20.10.2007 General News

GAAS Decries Apathy Towards Science Museum

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Dr Leticia E. Obeng, President of the Ghana Academy of Arts and Sciences (GAAS), yesterday noted that it was unfortunate that the country does not have a National Science Museum (NSM) although its establishment was proposed in 1963.
She noted that based on the idea of Osagyefo Dr Kwame Nkrumah, the first President of Ghana, GAAS was established in 1959 to serve as a meeting point for scholars to discuss how to include science into the national development agenda, with the proposed National Science Museum serving as a link between the public and scientists.
Dr Obeng made the remark at the opening of a week-long people-oriented exhibition by the academy and other science and technology research-based institutions, designed to present scientific research finding in a manner that the non-scientific public could easily comprehend and embrace.
The exhibition, the first of its kind, was also to showcase the contribution of science and technology to national development over the past 50 years. It was supported by the [email protected]
Exhibits include a wide range of locally manufactured items, depicting the ability of Ghanaian scientist to contribute to national development when given the necessary maximum support. Among the exhibits is Soya bio-diesel manufactured from soya beans by a team led by Dr Lawrence Darkwah of the Kwame Nkrumah University of Science and Technology (KNUST).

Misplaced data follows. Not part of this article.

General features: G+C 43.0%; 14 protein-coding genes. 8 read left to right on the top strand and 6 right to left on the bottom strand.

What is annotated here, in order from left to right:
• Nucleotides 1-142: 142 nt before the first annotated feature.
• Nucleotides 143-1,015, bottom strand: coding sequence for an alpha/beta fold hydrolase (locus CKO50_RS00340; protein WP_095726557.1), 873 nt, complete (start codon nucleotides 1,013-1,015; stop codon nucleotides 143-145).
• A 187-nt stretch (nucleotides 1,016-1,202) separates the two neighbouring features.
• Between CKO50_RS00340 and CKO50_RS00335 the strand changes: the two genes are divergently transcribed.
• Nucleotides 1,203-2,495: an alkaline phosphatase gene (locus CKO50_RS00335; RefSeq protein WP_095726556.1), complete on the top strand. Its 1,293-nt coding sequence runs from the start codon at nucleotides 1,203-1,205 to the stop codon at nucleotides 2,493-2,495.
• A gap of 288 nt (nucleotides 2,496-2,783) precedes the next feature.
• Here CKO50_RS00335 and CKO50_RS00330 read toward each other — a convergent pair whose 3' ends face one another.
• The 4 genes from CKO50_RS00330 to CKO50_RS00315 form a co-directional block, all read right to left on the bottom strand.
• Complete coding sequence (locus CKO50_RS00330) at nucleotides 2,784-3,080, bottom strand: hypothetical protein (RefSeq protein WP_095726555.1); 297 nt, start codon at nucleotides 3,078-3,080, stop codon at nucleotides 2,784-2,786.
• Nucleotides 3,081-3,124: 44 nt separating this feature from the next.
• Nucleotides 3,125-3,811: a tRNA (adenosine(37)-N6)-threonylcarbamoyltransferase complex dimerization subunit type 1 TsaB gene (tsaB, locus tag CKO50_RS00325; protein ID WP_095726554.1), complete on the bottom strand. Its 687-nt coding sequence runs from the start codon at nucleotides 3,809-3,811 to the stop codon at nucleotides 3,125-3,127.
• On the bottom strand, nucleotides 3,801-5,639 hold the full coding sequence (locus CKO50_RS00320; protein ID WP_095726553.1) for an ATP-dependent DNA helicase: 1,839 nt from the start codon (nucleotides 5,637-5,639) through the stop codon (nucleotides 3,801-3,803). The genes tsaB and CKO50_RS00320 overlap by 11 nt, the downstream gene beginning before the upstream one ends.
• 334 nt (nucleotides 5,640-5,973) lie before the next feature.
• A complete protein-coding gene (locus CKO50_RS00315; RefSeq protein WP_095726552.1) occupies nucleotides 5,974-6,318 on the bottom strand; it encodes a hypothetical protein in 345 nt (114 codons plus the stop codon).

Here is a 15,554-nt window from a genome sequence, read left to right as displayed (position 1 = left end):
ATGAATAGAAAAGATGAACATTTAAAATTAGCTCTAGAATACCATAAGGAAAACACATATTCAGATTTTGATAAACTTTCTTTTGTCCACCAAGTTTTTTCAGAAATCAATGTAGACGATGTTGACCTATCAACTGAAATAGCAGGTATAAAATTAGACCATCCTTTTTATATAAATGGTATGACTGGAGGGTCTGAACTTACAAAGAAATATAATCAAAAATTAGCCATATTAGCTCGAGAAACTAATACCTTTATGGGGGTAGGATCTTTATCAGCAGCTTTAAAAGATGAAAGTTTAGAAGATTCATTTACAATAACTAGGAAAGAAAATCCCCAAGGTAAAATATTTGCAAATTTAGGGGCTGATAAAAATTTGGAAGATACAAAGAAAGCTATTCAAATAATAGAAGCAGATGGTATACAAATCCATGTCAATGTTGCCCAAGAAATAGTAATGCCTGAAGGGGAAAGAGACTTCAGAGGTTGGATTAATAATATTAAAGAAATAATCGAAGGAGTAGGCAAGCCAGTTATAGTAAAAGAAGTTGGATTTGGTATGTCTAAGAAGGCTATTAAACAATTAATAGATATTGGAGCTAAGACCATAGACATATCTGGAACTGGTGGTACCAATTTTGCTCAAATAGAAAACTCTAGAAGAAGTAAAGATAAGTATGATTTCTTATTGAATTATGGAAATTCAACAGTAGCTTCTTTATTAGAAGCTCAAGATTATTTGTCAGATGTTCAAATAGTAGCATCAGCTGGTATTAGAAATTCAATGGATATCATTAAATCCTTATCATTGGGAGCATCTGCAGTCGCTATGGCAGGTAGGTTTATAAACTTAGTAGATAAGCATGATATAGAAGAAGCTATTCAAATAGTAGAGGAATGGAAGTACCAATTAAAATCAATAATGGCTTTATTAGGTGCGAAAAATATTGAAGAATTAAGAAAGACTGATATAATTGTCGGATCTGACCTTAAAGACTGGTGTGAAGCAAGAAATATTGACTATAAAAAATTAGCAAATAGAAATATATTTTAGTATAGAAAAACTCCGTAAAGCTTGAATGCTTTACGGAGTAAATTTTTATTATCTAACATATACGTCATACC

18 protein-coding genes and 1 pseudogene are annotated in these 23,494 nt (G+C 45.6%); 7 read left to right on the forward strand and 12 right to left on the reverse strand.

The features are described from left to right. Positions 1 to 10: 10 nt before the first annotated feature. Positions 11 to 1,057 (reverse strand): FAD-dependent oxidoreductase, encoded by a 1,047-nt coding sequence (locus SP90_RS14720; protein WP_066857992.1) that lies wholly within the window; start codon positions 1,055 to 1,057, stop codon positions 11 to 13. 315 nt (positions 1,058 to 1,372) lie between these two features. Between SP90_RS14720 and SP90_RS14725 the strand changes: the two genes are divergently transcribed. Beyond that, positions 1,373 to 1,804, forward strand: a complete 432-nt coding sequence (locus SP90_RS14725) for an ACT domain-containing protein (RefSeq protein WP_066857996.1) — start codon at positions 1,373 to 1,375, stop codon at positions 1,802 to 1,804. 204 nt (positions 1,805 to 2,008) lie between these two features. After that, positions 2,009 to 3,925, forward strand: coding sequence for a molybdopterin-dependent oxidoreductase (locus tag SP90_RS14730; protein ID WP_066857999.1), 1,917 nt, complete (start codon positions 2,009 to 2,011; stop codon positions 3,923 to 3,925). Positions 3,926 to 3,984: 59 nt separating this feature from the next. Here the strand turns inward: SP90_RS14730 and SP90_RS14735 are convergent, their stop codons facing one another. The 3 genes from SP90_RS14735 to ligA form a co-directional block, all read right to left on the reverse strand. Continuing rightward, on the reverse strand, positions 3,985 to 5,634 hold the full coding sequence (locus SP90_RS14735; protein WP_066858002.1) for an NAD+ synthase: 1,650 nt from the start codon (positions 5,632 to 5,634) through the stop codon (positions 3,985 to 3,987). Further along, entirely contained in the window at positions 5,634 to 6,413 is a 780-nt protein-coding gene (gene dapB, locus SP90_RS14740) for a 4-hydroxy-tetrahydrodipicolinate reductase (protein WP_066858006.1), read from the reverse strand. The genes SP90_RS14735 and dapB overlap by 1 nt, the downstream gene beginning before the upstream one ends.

Dr Obeng appealed to the government to pay attention to the completion of the National Science Museum located in Accra to serve as a permanent science exhibition centre.
She said the museum had the potential of making complex scientific and research results more public friendly and thereby encouraging the public to easily comprehend and apply locally generated science and technology in their day-to-day lives.
Professor Daniel Adjei-Bekoe, Chairman of the Council of State, also added his voice to the appeal and said there was the need to expedite the completion of the science museum to help bring science to the doorstep of the public. 'The museum could be a valuable learning centre for students as well and would help to instil science in the conscience of the public,' he said.
Prof. Adjei-Bekoe, a scientist and former Vice Chancellor of the University of Ghana, lauded the organisation for the exhibition and called on GAAS to extend their activities beyond the classroom to enable the non-scientific public to interact with scientists more frequently.

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